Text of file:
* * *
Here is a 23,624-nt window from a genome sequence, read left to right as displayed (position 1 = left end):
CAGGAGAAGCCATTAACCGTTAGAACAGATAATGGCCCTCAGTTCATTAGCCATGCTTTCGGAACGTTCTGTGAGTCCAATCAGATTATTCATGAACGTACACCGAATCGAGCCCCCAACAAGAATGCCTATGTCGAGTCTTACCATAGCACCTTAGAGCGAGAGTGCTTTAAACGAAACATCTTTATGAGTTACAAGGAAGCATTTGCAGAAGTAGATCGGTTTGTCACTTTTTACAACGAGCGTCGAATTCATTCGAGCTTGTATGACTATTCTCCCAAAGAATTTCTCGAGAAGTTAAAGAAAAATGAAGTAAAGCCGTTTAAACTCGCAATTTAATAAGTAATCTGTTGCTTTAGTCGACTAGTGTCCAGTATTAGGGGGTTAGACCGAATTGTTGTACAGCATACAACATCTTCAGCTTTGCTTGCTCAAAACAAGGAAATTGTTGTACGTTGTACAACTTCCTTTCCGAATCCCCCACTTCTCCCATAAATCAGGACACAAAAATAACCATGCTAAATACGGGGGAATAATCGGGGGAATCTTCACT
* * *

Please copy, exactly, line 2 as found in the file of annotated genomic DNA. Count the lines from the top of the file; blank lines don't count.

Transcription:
CAGGAGAAGCCATTAACCGTTAGAACAGATAATGGCCCTCAGTTCATTAGCCATGCTTTCGGAACGTTCTGTGAGTCCAATCAGATTATTCATGAACGTACACCGAATCGAGCCCCCAACAAGAATGCCTATGTCGAGTCTTACCATAGCACCTTAGAGCGAGAGTGCTTTAAACGAAACATCTTTATGAGTTACAAGGAAGCATTTGCAGAAGTAGATCGGTTTGTCACTTTTTACAACGAGCGTCGAATTCATTCGAGCTTGTATGACTATTCTCCCAAAGAATTTCTCGAGAAGTTAAAGAAAAATGAAGTAAAGCCGTTTAAACTCGCAATTTAATAAGTAATCTGTTGCTTTAGTCGACTAGTGTCCAGTATTAGGGGGTTAGACCGAATTGTTGTACAGCATACAACATCTTCAGCTTTGCTTGCTCAAAACAAGGAAATTGTTGTACGTTGTACAACTTCCTTTCCGAATCCCCCACTTCTCCCATAAATCAGGACACAAAAATAACCATGCTAAATACGGGGGAATAATCGGGGGAATCTTCACT